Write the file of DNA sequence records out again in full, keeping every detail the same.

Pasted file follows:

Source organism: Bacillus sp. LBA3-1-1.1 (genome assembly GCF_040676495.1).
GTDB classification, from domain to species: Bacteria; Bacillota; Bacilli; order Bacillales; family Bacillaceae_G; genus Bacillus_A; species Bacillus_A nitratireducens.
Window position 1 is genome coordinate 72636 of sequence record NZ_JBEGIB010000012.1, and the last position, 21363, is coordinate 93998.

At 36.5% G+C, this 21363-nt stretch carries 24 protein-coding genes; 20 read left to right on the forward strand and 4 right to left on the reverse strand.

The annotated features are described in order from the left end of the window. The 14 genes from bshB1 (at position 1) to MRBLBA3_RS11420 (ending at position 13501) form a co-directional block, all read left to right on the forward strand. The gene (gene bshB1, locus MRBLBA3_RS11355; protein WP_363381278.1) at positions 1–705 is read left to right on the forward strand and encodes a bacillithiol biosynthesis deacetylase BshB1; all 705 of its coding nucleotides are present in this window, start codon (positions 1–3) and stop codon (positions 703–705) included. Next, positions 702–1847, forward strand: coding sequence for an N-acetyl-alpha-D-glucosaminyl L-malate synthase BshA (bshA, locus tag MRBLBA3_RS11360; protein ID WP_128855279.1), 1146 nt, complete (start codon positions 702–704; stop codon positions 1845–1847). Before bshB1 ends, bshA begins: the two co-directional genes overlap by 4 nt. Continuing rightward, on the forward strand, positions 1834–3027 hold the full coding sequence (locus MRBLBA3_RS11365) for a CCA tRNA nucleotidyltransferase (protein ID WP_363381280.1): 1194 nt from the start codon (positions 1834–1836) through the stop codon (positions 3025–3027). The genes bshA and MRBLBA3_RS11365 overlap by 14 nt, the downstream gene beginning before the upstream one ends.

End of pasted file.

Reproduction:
Source organism: Bacillus sp. LBA3-1-1.1 (genome assembly GCF_040676495.1).
GTDB classification, from domain to species: Bacteria; Bacillota; Bacilli; order Bacillales; family Bacillaceae_G; genus Bacillus_A; species Bacillus_A nitratireducens.
Window position 1 is genome coordinate 72636 of sequence record NZ_JBEGIB010000012.1, and the last position, 21363, is coordinate 93998.

At 36.5% G+C, this 21363-nt stretch carries 24 protein-coding genes; 20 read left to right on the forward strand and 4 right to left on the reverse strand.

The annotated features are described in order from the left end of the window. The 14 genes from bshB1 (at position 1) to MRBLBA3_RS11420 (ending at position 13501) form a co-directional block, all read left to right on the forward strand. The gene (gene bshB1, locus MRBLBA3_RS11355; protein WP_363381278.1) at positions 1–705 is read left to right on the forward strand and encodes a bacillithiol biosynthesis deacetylase BshB1; all 705 of its coding nucleotides are present in this window, start codon (positions 1–3) and stop codon (positions 703–705) included. Next, positions 702–1847, forward strand: coding sequence for an N-acetyl-alpha-D-glucosaminyl L-malate synthase BshA (bshA, locus tag MRBLBA3_RS11360; protein ID WP_128855279.1), 1146 nt, complete (start codon positions 702–704; stop codon positions 1845–1847). Before bshB1 ends, bshA begins: the two co-directional genes overlap by 4 nt. Continuing rightward, on the forward strand, positions 1834–3027 hold the full coding sequence (locus MRBLBA3_RS11365) for a CCA tRNA nucleotidyltransferase (protein ID WP_363381280.1): 1194 nt from the start codon (positions 1834–1836) through the stop codon (positions 3025–3027). The genes bshA and MRBLBA3_RS11365 overlap by 14 nt, the downstream gene beginning before the upstream one ends.